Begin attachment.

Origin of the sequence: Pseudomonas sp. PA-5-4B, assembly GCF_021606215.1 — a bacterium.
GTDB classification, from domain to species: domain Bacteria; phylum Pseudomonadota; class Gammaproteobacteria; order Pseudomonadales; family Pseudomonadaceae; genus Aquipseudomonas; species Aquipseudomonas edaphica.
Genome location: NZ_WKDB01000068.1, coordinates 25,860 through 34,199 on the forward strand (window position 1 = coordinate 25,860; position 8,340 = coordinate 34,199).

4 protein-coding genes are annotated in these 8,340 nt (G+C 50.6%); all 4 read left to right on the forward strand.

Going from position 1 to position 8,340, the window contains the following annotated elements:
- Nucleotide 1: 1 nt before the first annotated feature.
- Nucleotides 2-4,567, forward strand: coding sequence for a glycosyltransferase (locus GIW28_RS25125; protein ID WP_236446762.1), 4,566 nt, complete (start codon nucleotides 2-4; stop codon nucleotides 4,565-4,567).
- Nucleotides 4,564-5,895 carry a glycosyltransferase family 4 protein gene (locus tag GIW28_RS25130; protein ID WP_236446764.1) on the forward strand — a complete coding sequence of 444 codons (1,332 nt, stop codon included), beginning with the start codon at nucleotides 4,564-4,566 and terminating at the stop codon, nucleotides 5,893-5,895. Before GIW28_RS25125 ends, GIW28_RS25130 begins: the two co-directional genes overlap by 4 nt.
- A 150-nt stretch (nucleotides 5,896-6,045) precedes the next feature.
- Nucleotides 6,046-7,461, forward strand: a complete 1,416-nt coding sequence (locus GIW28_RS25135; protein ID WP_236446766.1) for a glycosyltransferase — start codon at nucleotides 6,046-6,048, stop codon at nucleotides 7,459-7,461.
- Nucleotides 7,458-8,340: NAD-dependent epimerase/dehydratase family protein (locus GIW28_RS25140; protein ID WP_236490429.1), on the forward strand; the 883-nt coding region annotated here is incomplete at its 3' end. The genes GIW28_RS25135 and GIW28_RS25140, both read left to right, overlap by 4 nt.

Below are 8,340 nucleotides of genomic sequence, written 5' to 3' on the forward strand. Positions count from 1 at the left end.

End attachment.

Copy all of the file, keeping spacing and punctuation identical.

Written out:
Origin of the sequence: Pseudomonas sp. PA-5-4B, assembly GCF_021606215.1 — a bacterium.
GTDB classification, from domain to species: domain Bacteria; phylum Pseudomonadota; class Gammaproteobacteria; order Pseudomonadales; family Pseudomonadaceae; genus Aquipseudomonas; species Aquipseudomonas edaphica.
Genome location: NZ_WKDB01000068.1, coordinates 25,860 through 34,199 on the forward strand (window position 1 = coordinate 25,860; position 8,340 = coordinate 34,199).

4 protein-coding genes are annotated in these 8,340 nt (G+C 50.6%); all 4 read left to right on the forward strand.

Going from position 1 to position 8,340, the window contains the following annotated elements:
- Nucleotide 1: 1 nt before the first annotated feature.
- Nucleotides 2-4,567, forward strand: coding sequence for a glycosyltransferase (locus GIW28_RS25125; protein ID WP_236446762.1), 4,566 nt, complete (start codon nucleotides 2-4; stop codon nucleotides 4,565-4,567).
- Nucleotides 4,564-5,895 carry a glycosyltransferase family 4 protein gene (locus tag GIW28_RS25130; protein ID WP_236446764.1) on the forward strand — a complete coding sequence of 444 codons (1,332 nt, stop codon included), beginning with the start codon at nucleotides 4,564-4,566 and terminating at the stop codon, nucleotides 5,893-5,895. Before GIW28_RS25125 ends, GIW28_RS25130 begins: the two co-directional genes overlap by 4 nt.
- A 150-nt stretch (nucleotides 5,896-6,045) precedes the next feature.
- Nucleotides 6,046-7,461, forward strand: a complete 1,416-nt coding sequence (locus GIW28_RS25135; protein ID WP_236446766.1) for a glycosyltransferase — start codon at nucleotides 6,046-6,048, stop codon at nucleotides 7,459-7,461.
- Nucleotides 7,458-8,340: NAD-dependent epimerase/dehydratase family protein (locus GIW28_RS25140; protein ID WP_236490429.1), on the forward strand; the 883-nt coding region annotated here is incomplete at its 3' end. The genes GIW28_RS25135 and GIW28_RS25140, both read left to right, overlap by 4 nt.

Below are 8,340 nucleotides of genomic sequence, written 5' to 3' on the forward strand. Positions count from 1 at the left end.